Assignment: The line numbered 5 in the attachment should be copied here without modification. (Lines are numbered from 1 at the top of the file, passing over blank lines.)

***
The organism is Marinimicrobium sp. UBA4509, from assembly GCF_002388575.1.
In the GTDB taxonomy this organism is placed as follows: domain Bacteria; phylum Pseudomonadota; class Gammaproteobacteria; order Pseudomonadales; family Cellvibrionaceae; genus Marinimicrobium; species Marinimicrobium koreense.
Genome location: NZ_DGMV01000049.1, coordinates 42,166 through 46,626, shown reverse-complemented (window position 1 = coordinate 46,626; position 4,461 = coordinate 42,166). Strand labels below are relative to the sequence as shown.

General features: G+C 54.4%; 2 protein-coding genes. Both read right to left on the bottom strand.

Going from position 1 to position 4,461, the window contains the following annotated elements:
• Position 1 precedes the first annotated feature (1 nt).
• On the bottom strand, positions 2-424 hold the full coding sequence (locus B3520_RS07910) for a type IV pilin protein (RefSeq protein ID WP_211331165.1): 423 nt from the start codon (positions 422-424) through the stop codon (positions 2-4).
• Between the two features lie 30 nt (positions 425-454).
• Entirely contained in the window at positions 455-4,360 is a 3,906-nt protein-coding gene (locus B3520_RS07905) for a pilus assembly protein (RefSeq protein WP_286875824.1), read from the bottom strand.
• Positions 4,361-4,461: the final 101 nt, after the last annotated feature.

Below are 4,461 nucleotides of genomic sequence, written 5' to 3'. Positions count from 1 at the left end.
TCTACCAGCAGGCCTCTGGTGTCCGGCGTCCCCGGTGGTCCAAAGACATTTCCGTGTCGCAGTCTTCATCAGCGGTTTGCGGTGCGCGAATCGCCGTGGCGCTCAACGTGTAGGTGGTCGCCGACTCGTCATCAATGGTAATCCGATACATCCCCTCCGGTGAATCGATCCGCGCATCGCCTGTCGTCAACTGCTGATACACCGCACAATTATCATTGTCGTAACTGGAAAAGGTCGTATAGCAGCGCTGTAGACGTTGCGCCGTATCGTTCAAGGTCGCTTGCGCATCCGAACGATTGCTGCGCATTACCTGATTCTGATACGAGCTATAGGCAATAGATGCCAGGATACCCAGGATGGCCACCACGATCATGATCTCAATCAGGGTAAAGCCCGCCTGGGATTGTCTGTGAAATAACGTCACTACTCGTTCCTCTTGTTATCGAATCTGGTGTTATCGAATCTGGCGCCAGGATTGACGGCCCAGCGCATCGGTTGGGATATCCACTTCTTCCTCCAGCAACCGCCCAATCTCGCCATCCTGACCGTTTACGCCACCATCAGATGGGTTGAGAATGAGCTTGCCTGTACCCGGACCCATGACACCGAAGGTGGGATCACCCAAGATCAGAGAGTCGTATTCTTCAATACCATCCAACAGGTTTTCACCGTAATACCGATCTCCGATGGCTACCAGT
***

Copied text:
Going from position 1 to position 4,461, the window contains the following annotated elements: